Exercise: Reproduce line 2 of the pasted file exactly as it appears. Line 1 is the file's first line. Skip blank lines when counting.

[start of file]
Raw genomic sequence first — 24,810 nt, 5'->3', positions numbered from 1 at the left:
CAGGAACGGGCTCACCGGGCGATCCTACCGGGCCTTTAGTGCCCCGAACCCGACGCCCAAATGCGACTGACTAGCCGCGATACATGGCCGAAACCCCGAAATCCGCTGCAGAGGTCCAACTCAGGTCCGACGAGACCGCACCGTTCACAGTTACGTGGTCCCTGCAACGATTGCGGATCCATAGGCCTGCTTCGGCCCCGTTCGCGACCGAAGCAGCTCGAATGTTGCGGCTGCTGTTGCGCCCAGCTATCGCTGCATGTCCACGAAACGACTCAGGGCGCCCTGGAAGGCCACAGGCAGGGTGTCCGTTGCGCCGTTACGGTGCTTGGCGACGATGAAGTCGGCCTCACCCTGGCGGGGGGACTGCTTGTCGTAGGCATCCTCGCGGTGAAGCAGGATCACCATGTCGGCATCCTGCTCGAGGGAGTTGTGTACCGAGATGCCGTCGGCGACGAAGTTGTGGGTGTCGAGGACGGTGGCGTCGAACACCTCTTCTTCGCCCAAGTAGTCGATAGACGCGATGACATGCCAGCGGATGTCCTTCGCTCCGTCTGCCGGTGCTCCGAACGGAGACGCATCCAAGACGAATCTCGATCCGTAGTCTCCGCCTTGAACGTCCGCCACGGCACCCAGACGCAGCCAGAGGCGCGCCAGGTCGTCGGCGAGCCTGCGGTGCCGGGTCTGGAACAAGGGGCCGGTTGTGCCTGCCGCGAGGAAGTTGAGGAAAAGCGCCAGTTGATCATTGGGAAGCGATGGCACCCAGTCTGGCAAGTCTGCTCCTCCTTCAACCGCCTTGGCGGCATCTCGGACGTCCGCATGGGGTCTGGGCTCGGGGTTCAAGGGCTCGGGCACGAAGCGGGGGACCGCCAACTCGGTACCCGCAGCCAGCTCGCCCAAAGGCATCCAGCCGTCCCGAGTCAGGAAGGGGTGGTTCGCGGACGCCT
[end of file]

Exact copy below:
CAGGAACGGGCTCACCGGGCGATCCTACCGGGCCTTTAGTGCCCCGAACCCGACGCCCAAATGCGACTGACTAGCCGCGATACATGGCCGAAACCCCGAAATCCGCTGCAGAGGTCCAACTCAGGTCCGACGAGACCGCACCGTTCACAGTTACGTGGTCCCTGCAACGATTGCGGATCCATAGGCCTGCTTCGGCCCCGTTCGCGACCGAAGCAGCTCGAATGTTGCGGCTGCTGTTGCGCCCAGCTATCGCTGCATGTCCACGAAACGACTCAGGGCGCCCTGGAAGGCCACAGGCAGGGTGTCCGTTGCGCCGTTACGGTGCTTGGCGACGATGAAGTCGGCCTCACCCTGGCGGGGGGACTGCTTGTCGTAGGCATCCTCGCGGTGAAGCAGGATCACCATGTCGGCATCCTGCTCGAGGGAGTTGTGTACCGAGATGCCGTCGGCGACGAAGTTGTGGGTGTCGAGGACGGTGGCGTCGAACACCTCTTCTTCGCCCAAGTAGTCGATAGACGCGATGACATGCCAGCGGATGTCCTTCGCTCCGTCTGCCGGTGCTCCGAACGGAGACGCATCCAAGACGAATCTCGATCCGTAGTCTCCGCCTTGAACGTCCGCCACGGCACCCAGACGCAGCCAGAGGCGCGCCAGGTCGTCGGCGAGCCTGCGGTGCCGGGTCTGGAACAAGGGGCCGGTTGTGCCTGCCGCGAGGAAGTTGAGGAAAAGCGCCAGTTGATCATTGGGAAGCGATGGCACCCAGTCTGGCAAGTCTGCTCCTCCTTCAACCGCCTTGGCGGCATCTCGGACGTCCGCATGGGGTCTGGGCTCGGGGTTCAAGGGCTCGGGCACGAAGCGGGGGACCGCCAACTCGGTACCCGCAGCCAGCTCGCCCAAAGGCATCCAGCCGTCCCGAGTCAGGAAGGGGTGGTTCGCGGACGCCT